I believe Jim Fallon is very knowledgable in this course of study, because he’s been doing neurological work for over 35 years, and studying behavior. He is also a professor, and a neurologist, so he is very well educated in the field of neurology.

For my research idea, I would want to figure out who is prone to having the MAOA gene, and how you can determine before birth if someone has it. In order to conduct this research, I would reach out to different neurologist, and ask them how you can determine what genes you have, and how the MAOA gene is first discovered, I would ask if there was any way to tell before birth if the baby has the gene. I would also ask if predominately men have the gene, since Fallon said that it is an X-chromosome gene, which is given by the mother, which is why mostly men are serial killers.


First Impression-Chapter 2

--Original published at Bailey PSY 105 Blog

I have always been interested in the topics of serial killers, and what goes behind the motivation of these killers to commit the crimes that they do. The implications of the genetic structure of the brain contributing to someone turning into a murderer is very compelling to me, so that is why I chose the talk Exploring the Mind of a Killer.

In the TED talk, neuroscientist Jim Fallon goes into detail about the mental structure of a serial killer and how genetics, early experiences, brain structure, and critical timing goes in to the making of a killer. In the talk, Fallon goes into depth about the structure of the orbital lobe, as well as the genetic significance of timing when one is examining what creates a serial killer. For example, the combination of early childhood exposure to violence as well as the MAO-A gene, as well as the overexposure to serotonin when your brain is developing, is what Fallon refers to as “a recipe for disaster.” Fallon also gets into the contributions a family tree has to serial killers, and details his own experiences with several of his own relatives (including Lizzy Borden and the Cornells) that committed gruesome murders.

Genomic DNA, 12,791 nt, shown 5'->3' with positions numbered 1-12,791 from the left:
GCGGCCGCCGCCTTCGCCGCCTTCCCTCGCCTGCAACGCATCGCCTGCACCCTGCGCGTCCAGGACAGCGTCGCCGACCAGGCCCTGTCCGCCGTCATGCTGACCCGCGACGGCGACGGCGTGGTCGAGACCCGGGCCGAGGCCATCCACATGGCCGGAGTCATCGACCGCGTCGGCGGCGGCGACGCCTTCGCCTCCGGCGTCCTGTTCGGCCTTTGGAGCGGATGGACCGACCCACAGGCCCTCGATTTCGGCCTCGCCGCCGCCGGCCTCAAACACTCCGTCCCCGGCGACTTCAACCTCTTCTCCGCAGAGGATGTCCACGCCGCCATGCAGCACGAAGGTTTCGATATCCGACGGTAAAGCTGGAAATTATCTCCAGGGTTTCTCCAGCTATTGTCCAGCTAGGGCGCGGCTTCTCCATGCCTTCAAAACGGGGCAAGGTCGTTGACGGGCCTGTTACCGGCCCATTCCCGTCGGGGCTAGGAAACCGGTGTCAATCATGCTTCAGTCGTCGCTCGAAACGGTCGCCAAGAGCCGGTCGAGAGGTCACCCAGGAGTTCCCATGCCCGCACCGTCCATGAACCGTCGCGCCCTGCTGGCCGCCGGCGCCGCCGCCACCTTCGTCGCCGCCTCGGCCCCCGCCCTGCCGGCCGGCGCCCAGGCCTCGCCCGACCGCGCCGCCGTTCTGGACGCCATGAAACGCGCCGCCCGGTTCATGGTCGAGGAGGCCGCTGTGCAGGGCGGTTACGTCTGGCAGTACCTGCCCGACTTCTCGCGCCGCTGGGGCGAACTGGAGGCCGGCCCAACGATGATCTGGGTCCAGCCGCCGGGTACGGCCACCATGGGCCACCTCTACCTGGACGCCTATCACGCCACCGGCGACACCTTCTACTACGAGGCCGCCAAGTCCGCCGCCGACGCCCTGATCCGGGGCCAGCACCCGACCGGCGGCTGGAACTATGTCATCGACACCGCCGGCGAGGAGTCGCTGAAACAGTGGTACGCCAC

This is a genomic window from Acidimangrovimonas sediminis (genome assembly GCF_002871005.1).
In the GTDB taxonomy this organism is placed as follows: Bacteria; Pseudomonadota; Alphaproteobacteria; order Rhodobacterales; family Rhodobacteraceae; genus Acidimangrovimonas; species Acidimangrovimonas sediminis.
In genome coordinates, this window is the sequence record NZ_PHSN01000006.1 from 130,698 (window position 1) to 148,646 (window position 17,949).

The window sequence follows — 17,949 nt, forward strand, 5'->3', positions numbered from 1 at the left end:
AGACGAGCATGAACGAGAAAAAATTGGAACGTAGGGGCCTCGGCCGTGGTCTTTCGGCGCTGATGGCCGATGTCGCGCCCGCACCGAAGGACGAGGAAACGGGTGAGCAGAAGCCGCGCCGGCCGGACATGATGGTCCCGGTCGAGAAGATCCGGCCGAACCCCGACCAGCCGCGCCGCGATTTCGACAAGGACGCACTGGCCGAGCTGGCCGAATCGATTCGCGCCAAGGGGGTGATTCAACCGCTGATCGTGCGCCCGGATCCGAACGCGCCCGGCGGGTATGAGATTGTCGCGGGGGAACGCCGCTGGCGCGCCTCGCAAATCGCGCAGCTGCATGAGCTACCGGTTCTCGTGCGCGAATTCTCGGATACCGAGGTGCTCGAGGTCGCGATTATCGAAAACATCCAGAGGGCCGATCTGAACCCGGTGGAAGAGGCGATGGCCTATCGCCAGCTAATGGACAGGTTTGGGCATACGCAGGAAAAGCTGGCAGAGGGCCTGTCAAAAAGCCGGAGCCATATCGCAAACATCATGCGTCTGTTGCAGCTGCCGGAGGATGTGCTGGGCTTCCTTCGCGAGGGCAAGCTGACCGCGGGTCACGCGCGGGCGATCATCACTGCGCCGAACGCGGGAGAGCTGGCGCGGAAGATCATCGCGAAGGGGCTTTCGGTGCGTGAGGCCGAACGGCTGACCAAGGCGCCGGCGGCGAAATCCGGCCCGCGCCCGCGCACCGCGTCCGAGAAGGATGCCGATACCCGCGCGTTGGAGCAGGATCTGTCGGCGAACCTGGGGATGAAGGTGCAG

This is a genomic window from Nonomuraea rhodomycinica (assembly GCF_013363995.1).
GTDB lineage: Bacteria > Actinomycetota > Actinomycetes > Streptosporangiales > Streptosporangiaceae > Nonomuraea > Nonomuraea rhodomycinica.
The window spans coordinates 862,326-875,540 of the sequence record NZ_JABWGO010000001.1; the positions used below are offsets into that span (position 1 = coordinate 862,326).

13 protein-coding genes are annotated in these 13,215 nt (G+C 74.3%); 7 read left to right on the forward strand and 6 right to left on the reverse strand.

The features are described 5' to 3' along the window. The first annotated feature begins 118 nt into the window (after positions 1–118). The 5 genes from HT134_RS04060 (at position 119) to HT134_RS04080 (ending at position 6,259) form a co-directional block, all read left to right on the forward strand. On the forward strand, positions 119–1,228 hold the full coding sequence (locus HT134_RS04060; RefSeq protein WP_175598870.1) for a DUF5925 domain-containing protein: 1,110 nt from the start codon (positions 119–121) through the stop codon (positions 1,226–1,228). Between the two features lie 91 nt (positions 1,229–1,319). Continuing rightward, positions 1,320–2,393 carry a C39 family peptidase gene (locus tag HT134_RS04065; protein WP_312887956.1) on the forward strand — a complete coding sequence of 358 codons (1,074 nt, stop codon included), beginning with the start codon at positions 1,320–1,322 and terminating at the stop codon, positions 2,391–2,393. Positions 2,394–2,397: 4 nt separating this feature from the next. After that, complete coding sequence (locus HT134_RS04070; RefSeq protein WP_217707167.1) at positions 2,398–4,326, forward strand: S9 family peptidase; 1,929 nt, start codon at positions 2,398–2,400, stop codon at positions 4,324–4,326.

I found the aspect of the family tree most interesting when watching the TED talk, because I had no idea that the concept of being a killer could run in the family. It does make sense after watching it, though, because if what Fallon claims about the MAO-A gene is correct, and if it keeps getting passed down from generation to generation, the gene would continue to have the same effects if the child was exposed to some sort of violent stimuli early on.

I find the presenter very trustworthy; Fallon is a neuroscientist as well as a professor at University of California, and has dedicated over 35 years to studying behavior as a result to brain and genetic structure. Though he has just recently gotten involved in studying killers, I believe that he has enough of a solid background in the subject to be able to apply it to this field. I also think that the consistencies he has found in the genetics and brain scans of more than 70 examples of violent killers are very sturdy proof of his claim.